THE BRIGHTON DECLARATION ON WOMEN AND SPORT
Women Sport and the Challenge of Change
The first international conference on women and sport, which brought together policy and decision makers in sport at both national and international level, took place in Brighton, UK from 5-8 May 1994. It was organised by the British Sports Council and supported by the International Olympic Committee. The conference specifically addressed the issue of how to accelerate the process of change that would redress the imbalances women face in their participation and involvement in sport.
The 280 delegates from 82 countries representing governmental and non-governmental organisations, national Olympic committees, international and national sport federations and educational and research institutions, endorsed the following Declaration. The Declaration provides the principles that should guide action intended to increase the involvement of women in sport at all levels and in all functions and roles.
In addition, the conference agreed to establish and develop an international women and sport strategy which encompasses all continents. This should be endorsed and supported by governmental and non-governmental organisations involved in sport development. Such an international strategic approach will enable model programmes and successful developments to be shared among nations and sporting federations, so accelerating the change towards a more equitable sporting culture worldwide.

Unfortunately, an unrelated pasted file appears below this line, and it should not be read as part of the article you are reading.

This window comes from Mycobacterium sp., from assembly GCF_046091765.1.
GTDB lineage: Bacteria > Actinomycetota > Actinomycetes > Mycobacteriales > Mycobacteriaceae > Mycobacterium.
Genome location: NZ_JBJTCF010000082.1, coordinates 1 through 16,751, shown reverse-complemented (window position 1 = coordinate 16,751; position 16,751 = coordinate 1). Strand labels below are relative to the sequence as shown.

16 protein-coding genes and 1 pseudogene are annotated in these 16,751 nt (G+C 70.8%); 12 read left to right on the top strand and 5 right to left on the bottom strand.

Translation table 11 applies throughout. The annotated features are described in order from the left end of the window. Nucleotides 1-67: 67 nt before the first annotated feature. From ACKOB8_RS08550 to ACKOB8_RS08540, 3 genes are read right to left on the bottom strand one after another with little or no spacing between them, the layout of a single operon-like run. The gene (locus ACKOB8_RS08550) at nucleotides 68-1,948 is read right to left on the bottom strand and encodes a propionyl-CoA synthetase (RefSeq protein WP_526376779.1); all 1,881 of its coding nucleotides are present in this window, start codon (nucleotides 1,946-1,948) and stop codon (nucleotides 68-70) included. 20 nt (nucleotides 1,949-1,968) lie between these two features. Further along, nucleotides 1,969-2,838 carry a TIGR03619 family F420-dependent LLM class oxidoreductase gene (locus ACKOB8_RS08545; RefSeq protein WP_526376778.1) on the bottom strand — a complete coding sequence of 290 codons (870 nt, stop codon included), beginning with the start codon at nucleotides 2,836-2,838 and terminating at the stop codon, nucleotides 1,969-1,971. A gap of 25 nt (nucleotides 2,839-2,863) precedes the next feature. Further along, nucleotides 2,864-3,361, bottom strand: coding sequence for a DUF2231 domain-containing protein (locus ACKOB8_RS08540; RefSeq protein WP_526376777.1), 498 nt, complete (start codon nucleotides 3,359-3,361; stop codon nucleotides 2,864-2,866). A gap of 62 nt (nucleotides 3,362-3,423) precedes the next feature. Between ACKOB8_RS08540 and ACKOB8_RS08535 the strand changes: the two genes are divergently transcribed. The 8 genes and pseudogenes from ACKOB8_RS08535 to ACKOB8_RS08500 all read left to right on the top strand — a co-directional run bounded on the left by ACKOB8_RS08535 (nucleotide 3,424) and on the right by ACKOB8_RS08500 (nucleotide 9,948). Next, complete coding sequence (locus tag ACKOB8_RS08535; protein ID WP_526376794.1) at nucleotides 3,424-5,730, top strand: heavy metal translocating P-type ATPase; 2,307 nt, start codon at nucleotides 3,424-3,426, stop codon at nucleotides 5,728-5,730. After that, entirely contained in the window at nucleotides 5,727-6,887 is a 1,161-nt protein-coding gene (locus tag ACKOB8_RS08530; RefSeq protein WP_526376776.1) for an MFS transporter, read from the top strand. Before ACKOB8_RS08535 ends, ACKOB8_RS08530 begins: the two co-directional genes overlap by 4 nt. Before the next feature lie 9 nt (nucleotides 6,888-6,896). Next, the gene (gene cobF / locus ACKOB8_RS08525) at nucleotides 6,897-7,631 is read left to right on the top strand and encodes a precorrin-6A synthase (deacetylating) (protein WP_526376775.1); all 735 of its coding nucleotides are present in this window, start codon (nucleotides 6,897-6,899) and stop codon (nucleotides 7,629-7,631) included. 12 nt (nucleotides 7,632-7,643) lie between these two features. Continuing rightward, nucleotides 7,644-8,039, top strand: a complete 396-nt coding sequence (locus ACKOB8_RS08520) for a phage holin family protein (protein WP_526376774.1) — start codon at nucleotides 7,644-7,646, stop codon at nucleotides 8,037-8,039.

Sport is a cultural activity which, practiced fairly and equitably, enriches society and friendship between nations. Sport is an activity which offers the individual the opportunity of self-knowledge, self-expression and fulfilment; personal achievement, skill acquisition and demonstration of ability; social interaction, enjoyment, good health and well-being. Sport promotes involvement, integration and responsibility in society and contributes to the development of the community.
Sport and sporting activities are an integral aspect of the culture of every nation. However, while women and girls account for more than half of the world`s population and although the percentage of their participation in sport varies between countries, in every case it is less than that of men and boys.